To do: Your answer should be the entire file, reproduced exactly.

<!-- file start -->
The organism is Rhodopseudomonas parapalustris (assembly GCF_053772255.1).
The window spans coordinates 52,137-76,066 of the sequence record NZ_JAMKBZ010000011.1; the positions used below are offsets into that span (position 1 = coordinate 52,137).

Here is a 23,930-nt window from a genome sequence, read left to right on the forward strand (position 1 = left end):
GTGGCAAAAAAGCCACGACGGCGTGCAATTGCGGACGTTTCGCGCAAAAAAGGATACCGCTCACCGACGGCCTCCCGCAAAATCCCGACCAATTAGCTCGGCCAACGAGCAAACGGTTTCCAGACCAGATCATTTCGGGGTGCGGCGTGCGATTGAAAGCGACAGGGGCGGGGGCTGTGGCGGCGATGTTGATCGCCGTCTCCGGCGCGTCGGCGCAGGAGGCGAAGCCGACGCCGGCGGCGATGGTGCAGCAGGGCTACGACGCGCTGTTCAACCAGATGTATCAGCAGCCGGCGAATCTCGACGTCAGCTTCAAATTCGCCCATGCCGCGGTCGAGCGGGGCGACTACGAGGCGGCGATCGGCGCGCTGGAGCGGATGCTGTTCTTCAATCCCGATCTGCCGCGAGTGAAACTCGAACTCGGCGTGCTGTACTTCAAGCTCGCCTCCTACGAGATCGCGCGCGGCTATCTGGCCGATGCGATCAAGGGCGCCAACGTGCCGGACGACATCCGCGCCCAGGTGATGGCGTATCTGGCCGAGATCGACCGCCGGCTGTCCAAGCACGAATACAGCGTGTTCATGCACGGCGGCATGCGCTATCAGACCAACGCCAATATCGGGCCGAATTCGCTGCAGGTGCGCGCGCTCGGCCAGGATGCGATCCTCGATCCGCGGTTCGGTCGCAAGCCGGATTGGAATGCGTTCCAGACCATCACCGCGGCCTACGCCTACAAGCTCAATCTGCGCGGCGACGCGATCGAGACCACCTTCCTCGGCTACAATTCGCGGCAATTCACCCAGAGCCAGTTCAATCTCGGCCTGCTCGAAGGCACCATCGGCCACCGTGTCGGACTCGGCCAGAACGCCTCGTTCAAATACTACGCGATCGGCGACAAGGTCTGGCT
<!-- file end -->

The organism is Rhodopseudomonas parapalustris (assembly GCF_053772255.1).
The window spans coordinates 52,137-76,066 of the sequence record NZ_JAMKBZ010000011.1; the positions used below are offsets into that span (position 1 = coordinate 52,137).

Here is a 23,930-nt window from a genome sequence, read left to right on the forward strand (position 1 = left end):
GTGGCAAAAAAGCCACGACGGCGTGCAATTGCGGACGTTTCGCGCAAAAAAGGATACCGCTCACCGACGGCCTCCCGCAAAATCCCGACCAATTAGCTCGGCCAACGAGCAAACGGTTTCCAGACCAGATCATTTCGGGGTGCGGCGTGCGATTGAAAGCGACAGGGGCGGGGGCTGTGGCGGCGATGTTGATCGCCGTCTCCGGCGCGTCGGCGCAGGAGGCGAAGCCGACGCCGGCGGCGATGGTGCAGCAGGGCTACGACGCGCTGTTCAACCAGATGTATCAGCAGCCGGCGAATCTCGACGTCAGCTTCAAATTCGCCCATGCCGCGGTCGAGCGGGGCGACTACGAGGCGGCGATCGGCGCGCTGGAGCGGATGCTGTTCTTCAATCCCGATCTGCCGCGAGTGAAACTCGAACTCGGCGTGCTGTACTTCAAGCTCGCCTCCTACGAGATCGCGCGCGGCTATCTGGCCGATGCGATCAAGGGCGCCAACGTGCCGGACGACATCCGCGCCCAGGTGATGGCGTATCTGGCCGAGATCGACCGCCGGCTGTCCAAGCACGAATACAGCGTGTTCATGCACGGCGGCATGCGCTATCAGACCAACGCCAATATCGGGCCGAATTCGCTGCAGGTGCGCGCGCTCGGCCAGGATGCGATCCTCGATCCGCGGTTCGGTCGCAAGCCGGATTGGAATGCGTTCCAGACCATCACCGCGGCCTACGCCTACAAGCTCAATCTGCGCGGCGACGCGATCGAGACCACCTTCCTCGGCTACAATTCGCGGCAATTCACCCAGAGCCAGTTCAATCTCGGCCTGCTCGAAGGCACCATCGGCCACCGTGTCGGACTCGGCCAGAACGCCTCGTTCAAATACTACGCGATCGGCGACAAGGTCTGGCT